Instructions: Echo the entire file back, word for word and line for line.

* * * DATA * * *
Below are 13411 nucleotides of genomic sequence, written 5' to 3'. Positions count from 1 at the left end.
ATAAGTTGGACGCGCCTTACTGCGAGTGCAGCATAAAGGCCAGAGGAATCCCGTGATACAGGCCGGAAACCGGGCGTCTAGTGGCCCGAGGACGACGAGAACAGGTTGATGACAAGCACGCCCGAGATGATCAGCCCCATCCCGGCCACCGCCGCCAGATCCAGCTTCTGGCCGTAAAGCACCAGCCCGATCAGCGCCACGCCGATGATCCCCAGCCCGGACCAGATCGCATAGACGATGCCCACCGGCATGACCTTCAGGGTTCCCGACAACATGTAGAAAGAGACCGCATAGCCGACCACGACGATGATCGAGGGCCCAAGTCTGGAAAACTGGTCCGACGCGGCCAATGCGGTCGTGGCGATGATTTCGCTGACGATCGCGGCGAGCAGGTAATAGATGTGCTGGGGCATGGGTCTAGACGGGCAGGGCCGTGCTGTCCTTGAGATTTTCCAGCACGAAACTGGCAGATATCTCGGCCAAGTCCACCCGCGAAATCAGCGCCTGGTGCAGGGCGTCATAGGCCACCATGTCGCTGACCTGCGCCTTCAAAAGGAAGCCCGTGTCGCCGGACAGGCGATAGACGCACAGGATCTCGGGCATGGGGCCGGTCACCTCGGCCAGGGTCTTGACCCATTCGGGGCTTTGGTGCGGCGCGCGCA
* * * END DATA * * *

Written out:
Below are 13411 nucleotides of genomic sequence, written 5' to 3'. Positions count from 1 at the left end.
ATAAGTTGGACGCGCCTTACTGCGAGTGCAGCATAAAGGCCAGAGGAATCCCGTGATACAGGCCGGAAACCGGGCGTCTAGTGGCCCGAGGACGACGAGAACAGGTTGATGACAAGCACGCCCGAGATGATCAGCCCCATCCCGGCCACCGCCGCCAGATCCAGCTTCTGGCCGTAAAGCACCAGCCCGATCAGCGCCACGCCGATGATCCCCAGCCCGGACCAGATCGCATAGACGATGCCCACCGGCATGACCTTCAGGGTTCCCGACAACATGTAGAAAGAGACCGCATAGCCGACCACGACGATGATCGAGGGCCCAAGTCTGGAAAACTGGTCCGACGCGGCCAATGCGGTCGTGGCGATGATTTCGCTGACGATCGCGGCGAGCAGGTAATAGATGTGCTGGGGCATGGGTCTAGACGGGCAGGGCCGTGCTGTCCTTGAGATTTTCCAGCACGAAACTGGCAGATATCTCGGCCAAGTCCACCCGCGAAATCAGCGCCTGGTGCAGGGCGTCATAGGCCACCATGTCGCTGACCTGCGCCTTCAAAAGGAAGCCCGTGTCGCCGGACAGGCGATAGACGCACAGGATCTCGGGCATGGGGCCGGTCACCTCGGCCAGGGTCTTGACCCATTCGGGGCTTTGGTGCGGCGCGCGCA